Stitch Along: Singer Featherweight in Cross-Stitch - Part 2
Singer Featherweight in Cross Stitch – Faster Stitching & Fixing Mistakes
by Kristen Clay from Verity Vintage Studio
Time for a progress update on the lovely Singer Featherweight cross stitch kit! As you can see, it has started to definitely look like a sewing machine...
- Featherweight Cross-Stitch Kit (with 14 count Aida Cloth) - If it is sold out, you can sign up for the in stock notification at product link, and you will be notified as soon as we have more kits available.
- 4-inch or 6-incch Embroidery Hoop
- Embroidery Scissors
- Hand-sewing needles in various sizes
- Already have the supplies on hand? Printed Pattern only is available here.
Advanced in Cross-Stitch Skill?
The 28-count Cashel Kit is available here or the
Belfast Linen 32-count Kit is available here.
- The Beekeeper Thread Minder by Lori Holt
- Need more floss colors for your Cross-Stitch repertoire? This Bee Basics 20 Spool Set is super handy to have for many cross-stitch and embroidery occasions.
I worked in vertical rows from the needle over to the thicker part of the machine. Once I had worked the hand wheel, I switched to doing horizontal rows, which is what I will do for the rest of it. There are many different ways you could break it up – no right or wrong way - but that's just what made sense to me.
All those long horizontal rows yet to come for the machine base remind me to show you a faster way to work your rows. Instead of always stabbing up and down, moving your hand above and then below the fabric, you can also use the sewing method, which is worked just from the top. It saves a lot of hand motion and is much faster, though it does use a bit more thread.
Because I am right handed it is much easier for me to work these rows from right to left, but it can be done for rows heading back the other direction, with some extra care with your needle direction. I still use the stab method on small areas where I just need a few stitches, short rows, or scattered stitches.
It is simply worked similar to a running stitch in regular fabric. Come up at the bottom left hole of your next stitch... And down at the top right hole opposite.
Bring your needle back up at the top left corner to work the final half of the cross, but instead of passing the needle straight down, keep it horizontal, and bring the point up in the bottom left hole to start the next cross as you finish this one.
Now that you are already up in the bottom left hole, do the same thing at the top of this stitch.
Once you pull the needle through, the first cross half is finished, so you can stick the needle back in the bottom right hole and pass it to the bottom left hole for the next stitch.
Keep on doing these two things for your row. Super easy and quick – but it has a few cons to keep in mind. The stitches can look less tidy, since often you catch threads on the side or from previous crosses. This problem can be helped a lot if you don't use a hoop, since a limper fabric is much more malleable, and you can manipulate it with your fingers to bring the needle squarely into the hole without catching anything.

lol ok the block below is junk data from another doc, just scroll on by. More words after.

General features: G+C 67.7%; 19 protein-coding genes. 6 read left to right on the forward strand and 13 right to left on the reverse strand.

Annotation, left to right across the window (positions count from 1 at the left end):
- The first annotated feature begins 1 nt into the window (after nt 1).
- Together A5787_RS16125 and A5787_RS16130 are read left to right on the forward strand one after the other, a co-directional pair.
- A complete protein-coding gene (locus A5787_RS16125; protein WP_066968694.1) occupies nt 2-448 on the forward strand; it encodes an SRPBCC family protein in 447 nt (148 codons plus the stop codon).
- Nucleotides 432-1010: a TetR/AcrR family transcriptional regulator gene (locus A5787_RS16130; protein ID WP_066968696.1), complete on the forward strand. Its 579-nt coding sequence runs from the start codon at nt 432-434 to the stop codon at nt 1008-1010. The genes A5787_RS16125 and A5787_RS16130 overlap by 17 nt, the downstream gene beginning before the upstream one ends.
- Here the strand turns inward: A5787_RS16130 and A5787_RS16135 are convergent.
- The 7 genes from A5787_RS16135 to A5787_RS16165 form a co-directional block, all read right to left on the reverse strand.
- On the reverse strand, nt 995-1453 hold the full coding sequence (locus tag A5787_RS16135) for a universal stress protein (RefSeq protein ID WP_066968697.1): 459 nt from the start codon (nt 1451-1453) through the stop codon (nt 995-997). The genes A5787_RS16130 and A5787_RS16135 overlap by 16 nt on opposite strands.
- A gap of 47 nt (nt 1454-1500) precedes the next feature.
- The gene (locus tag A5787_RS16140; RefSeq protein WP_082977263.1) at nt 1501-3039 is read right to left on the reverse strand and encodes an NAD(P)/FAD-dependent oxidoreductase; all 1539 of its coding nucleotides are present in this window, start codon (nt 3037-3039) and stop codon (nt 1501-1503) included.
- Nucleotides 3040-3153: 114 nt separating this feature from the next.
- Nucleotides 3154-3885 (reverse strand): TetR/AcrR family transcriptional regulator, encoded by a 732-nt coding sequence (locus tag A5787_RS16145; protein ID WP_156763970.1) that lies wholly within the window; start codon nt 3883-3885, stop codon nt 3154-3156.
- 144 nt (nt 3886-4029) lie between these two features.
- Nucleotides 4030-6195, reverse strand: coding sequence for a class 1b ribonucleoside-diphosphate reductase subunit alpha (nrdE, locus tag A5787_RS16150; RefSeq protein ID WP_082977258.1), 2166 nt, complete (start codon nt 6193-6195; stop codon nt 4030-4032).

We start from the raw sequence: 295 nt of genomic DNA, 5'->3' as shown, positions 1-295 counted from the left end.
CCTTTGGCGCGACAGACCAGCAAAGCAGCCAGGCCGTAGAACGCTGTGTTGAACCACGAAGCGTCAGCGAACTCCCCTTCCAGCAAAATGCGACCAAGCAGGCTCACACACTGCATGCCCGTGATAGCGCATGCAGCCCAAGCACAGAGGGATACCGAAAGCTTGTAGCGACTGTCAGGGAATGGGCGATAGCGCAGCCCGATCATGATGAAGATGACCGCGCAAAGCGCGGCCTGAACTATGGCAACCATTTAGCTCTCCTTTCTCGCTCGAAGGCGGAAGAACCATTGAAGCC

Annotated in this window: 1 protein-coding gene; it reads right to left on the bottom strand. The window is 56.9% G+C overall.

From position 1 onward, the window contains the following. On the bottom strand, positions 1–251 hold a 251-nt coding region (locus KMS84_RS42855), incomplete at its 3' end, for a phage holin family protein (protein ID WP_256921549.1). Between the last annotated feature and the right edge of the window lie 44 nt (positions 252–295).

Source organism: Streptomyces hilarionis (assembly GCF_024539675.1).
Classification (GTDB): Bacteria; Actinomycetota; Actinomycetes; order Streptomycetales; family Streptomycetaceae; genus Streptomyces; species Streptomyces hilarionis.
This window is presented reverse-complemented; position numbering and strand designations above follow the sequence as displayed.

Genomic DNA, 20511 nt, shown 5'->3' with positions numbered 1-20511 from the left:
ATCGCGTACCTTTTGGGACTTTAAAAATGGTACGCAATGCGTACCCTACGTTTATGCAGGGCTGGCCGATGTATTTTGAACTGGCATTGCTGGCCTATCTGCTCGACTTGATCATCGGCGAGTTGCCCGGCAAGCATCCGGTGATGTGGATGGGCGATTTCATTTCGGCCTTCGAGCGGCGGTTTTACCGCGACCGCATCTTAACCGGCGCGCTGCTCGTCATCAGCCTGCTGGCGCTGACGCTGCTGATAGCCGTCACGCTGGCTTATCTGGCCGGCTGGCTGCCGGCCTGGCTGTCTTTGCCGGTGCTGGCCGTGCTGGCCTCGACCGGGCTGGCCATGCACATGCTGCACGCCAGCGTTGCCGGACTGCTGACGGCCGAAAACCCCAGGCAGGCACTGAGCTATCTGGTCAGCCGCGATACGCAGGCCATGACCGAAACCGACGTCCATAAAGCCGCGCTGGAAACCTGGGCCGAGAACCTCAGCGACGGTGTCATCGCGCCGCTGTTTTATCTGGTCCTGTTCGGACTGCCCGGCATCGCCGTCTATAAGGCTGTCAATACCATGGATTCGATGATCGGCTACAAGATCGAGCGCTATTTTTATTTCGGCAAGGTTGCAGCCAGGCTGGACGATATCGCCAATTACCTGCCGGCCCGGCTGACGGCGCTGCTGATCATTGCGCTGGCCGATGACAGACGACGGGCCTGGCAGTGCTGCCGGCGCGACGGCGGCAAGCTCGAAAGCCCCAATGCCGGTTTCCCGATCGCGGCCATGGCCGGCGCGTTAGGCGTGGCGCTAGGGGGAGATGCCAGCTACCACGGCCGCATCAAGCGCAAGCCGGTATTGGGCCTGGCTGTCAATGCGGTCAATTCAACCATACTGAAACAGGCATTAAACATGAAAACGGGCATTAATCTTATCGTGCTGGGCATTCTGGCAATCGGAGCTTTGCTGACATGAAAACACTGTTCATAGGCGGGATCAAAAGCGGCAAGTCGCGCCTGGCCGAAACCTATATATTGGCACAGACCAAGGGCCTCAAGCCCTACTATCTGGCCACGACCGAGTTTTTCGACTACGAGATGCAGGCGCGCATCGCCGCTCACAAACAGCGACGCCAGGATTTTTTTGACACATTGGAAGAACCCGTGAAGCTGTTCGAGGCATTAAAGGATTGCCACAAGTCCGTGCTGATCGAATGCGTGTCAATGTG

The other difficulty that can occur is if you make a mistake (especially if you don't catch it for a few stitches) it is much harder to undo, because you have already passed the needle through multiple places in the fabric, and through layers of thread on the underside. So be careful to check your chart before you start!
Speaking of mistakes, I had a lot of trouble with all the half cross stitches around the tension knob. Those things are tricky, so always double check you are in the right place before you make your half stitches!
Which leads me to share a few tips about fixing mistakes – because they will happen! If you make a stitch in the wrong place, especially if you are using the stab method, often it works to simply go back through the holes and undo what you did. Be careful to pass the needle back exactly through the same spot, however, or you will make things worse.
I tend to try that first, since I dislike unthreading my needle unless absolutely necessary, but of course the best and most foolproof way to do it is to take your needle off the thread, and use the blunt end to pick out each half cross in the order you have done them.
If your mistake is more major, like doing a bit of work a few squares off, you have two choices. You can leave it alone, and adjust the pattern around it to incorporate that mistake. This often works because no one except you knows exactly where everything was supposed to be. But if that will be too noticeable, or not work with your design, you may have to get your scissors and actually cut through your floss on the underside, picking it back out in small pieces.
This is tedious, hard on your fingers, and not fun, especially as thread often leaves a little residue on the fabric and you can still see your mistake until you stitch over it. So I only pick out if really necessary.
Sometimes if you miscount and use the wrong color to make a stitch, you can just stitch over it with the right color. That is what happened here – I didn't catch the mistake until I had done another row. Instead of picking it out, I just used the correct color and stitched over top. It can be noticed if you look closely, but honestly, in a framed piece and surrounded by all those other stitches, unless you know it's there, it really won't be obvious.
Hopefully these tips will make your stitching even more fun and professional-looking! Meanwhile, I will be back again in a few weeks with another update, as I watch my Featherweight grow.